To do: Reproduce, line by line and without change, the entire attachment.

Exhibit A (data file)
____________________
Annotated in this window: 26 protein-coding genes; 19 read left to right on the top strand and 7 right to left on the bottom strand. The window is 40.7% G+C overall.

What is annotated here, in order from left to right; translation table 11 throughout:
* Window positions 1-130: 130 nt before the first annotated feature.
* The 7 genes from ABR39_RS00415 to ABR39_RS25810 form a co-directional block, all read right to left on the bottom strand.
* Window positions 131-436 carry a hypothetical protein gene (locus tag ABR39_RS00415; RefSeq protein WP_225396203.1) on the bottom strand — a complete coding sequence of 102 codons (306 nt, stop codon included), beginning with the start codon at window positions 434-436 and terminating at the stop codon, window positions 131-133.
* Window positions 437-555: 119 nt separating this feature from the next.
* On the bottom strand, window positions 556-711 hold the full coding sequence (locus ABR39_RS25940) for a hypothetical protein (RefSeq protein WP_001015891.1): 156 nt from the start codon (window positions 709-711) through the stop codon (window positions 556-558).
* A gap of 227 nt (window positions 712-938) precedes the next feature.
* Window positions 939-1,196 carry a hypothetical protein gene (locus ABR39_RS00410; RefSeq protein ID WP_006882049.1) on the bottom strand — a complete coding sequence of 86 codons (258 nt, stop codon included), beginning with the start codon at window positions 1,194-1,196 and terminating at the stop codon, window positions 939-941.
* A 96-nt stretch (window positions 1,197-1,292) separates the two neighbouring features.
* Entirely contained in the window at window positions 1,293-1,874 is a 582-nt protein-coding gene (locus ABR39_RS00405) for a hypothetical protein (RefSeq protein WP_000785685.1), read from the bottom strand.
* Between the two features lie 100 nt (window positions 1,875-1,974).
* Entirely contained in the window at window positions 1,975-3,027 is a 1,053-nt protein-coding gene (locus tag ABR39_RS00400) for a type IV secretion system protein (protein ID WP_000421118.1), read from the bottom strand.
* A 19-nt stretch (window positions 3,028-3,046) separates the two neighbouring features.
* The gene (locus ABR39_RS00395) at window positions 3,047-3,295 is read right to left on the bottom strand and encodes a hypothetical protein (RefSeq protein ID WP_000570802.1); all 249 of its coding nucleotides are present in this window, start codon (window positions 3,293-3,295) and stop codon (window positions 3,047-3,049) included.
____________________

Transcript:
Annotated in this window: 26 protein-coding genes; 19 read left to right on the top strand and 7 right to left on the bottom strand. The window is 40.7% G+C overall.

What is annotated here, in order from left to right; translation table 11 throughout:
* Window positions 1-130: 130 nt before the first annotated feature.
* The 7 genes from ABR39_RS00415 to ABR39_RS25810 form a co-directional block, all read right to left on the bottom strand.
* Window positions 131-436 carry a hypothetical protein gene (locus tag ABR39_RS00415; RefSeq protein WP_225396203.1) on the bottom strand — a complete coding sequence of 102 codons (306 nt, stop codon included), beginning with the start codon at window positions 434-436 and terminating at the stop codon, window positions 131-133.
* Window positions 437-555: 119 nt separating this feature from the next.
* On the bottom strand, window positions 556-711 hold the full coding sequence (locus ABR39_RS25940) for a hypothetical protein (RefSeq protein WP_001015891.1): 156 nt from the start codon (window positions 709-711) through the stop codon (window positions 556-558).
* A gap of 227 nt (window positions 712-938) precedes the next feature.
* Window positions 939-1,196 carry a hypothetical protein gene (locus ABR39_RS00410; RefSeq protein ID WP_006882049.1) on the bottom strand — a complete coding sequence of 86 codons (258 nt, stop codon included), beginning with the start codon at window positions 1,194-1,196 and terminating at the stop codon, window positions 939-941.
* A 96-nt stretch (window positions 1,197-1,292) separates the two neighbouring features.
* Entirely contained in the window at window positions 1,293-1,874 is a 582-nt protein-coding gene (locus ABR39_RS00405) for a hypothetical protein (RefSeq protein WP_000785685.1), read from the bottom strand.
* Between the two features lie 100 nt (window positions 1,875-1,974).
* Entirely contained in the window at window positions 1,975-3,027 is a 1,053-nt protein-coding gene (locus tag ABR39_RS00400) for a type IV secretion system protein (protein ID WP_000421118.1), read from the bottom strand.
* A 19-nt stretch (window positions 3,028-3,046) separates the two neighbouring features.
* The gene (locus ABR39_RS00395) at window positions 3,047-3,295 is read right to left on the bottom strand and encodes a hypothetical protein (RefSeq protein ID WP_000570802.1); all 249 of its coding nucleotides are present in this window, start codon (window positions 3,293-3,295) and stop codon (window positions 3,047-3,049) included.